Planning Extra-Curricular Activities

There are a lot of parents (and their kids) with schedules so hectic there's barely any time for the essentials -- sleep, relationships, and fun! While we aren't recommending that anyone go out and become a hermit, if anyone is struggling with a planner that's too full, or they feel like there aren't enough hours in the day, you might want to teach them a little bit about priorities.

What good is it if your client's a fantastic ballroom dancer if it means her marriage and house fall apart without her? How much good are all of those football trophies your son might earn if he winds up failing and getting kicked off the team?

The key to helping busy clients manage busy schedules is to help them identify what their real priorities are. Have them list out the 10 most important "things" in their lives. This includes spouses, children, extended family, their career, art, musical abilities, etc. What makes them tick? What would they miss the most if they couldn't have it?

Now have them look at their schedules. Which of those activities fall under the top 10 priorities of their life? Which ones don't? If you and your client have decided that certain tasks need to be eliminated, start with those that fall outside of their priority list.

With a little self-examination and careful prodding from a trained organizing professional, just about any client can gain more control of their schedules and learn how to decide whether to say "Yes" or "No" to upcoming events or commitments.

Career Development Skills

As your clients begin to organize their lives, they soon find themselves with time to devote to their own personal development. Oftentimes, this leads them to consider improving their education or seeking a better position. Another way that professional organizers are able to market their services is by offering to help clients organize their resumes, portfolios, cover letters, job interview skills, wardrobe planning, and other vital career skills. If you've always excelled in these areas, it might be a target market you should pay attention to.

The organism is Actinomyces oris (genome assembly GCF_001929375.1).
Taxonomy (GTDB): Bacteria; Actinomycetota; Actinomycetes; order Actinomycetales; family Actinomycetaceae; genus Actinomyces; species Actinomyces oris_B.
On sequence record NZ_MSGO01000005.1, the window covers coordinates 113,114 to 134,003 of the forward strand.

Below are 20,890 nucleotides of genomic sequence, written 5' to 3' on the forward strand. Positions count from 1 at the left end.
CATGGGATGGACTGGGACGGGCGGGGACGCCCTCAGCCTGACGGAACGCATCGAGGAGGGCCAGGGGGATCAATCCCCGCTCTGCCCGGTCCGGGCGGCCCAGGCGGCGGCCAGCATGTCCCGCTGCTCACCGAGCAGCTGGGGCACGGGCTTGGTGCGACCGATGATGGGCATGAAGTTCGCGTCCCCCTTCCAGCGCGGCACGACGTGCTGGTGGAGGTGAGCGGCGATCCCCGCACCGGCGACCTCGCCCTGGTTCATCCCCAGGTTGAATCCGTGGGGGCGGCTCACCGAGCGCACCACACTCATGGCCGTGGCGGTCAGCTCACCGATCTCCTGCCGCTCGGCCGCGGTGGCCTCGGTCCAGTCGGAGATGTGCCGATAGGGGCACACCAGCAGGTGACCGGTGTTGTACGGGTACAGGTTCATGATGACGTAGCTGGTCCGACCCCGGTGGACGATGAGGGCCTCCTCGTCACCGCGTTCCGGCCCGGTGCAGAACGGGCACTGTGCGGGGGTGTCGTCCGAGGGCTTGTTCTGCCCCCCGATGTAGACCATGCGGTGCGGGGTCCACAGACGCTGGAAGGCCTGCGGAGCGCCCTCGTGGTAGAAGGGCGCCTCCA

Teach your clients how to transfer the personal organizing techniques you've been giving them, over to their career and professional lives. Give them the skills vital to getting their resume noticed; of wowing a potential employer with a sparkling, crisp, clear cover letter. Enable them to organize a portfolio that gets them a foot in the door and more leeway in salary negotiations.

All the while, you should always take the time to apply the skills you're learning to teach to your clients to your own life and practice. Before you know it, you'll have lots of clients -- and success stories -- to add to that portfolio of yours!

These are just 10 of the areas in which you'll be able to help your clients gain a strong hold over their lives. As you take more time (and probably a few classes!) you'll have many, many more to add to your repertoire. You might want to consider creating a file where you collect clippings and printings of articles, lists, books, reviews, etc. that cover new and intriguing tips and techniques. You never know when you'll need a new one!
 
Popular Courses
 
Learn More! Take an Online Course...
Follow Us Online
  • Follow us on Google Plus Follow us on FaceBook Follow us on Twitter Follow us on YouTube
© Copyright 1999-2019 Universal Class™ All rights reserved.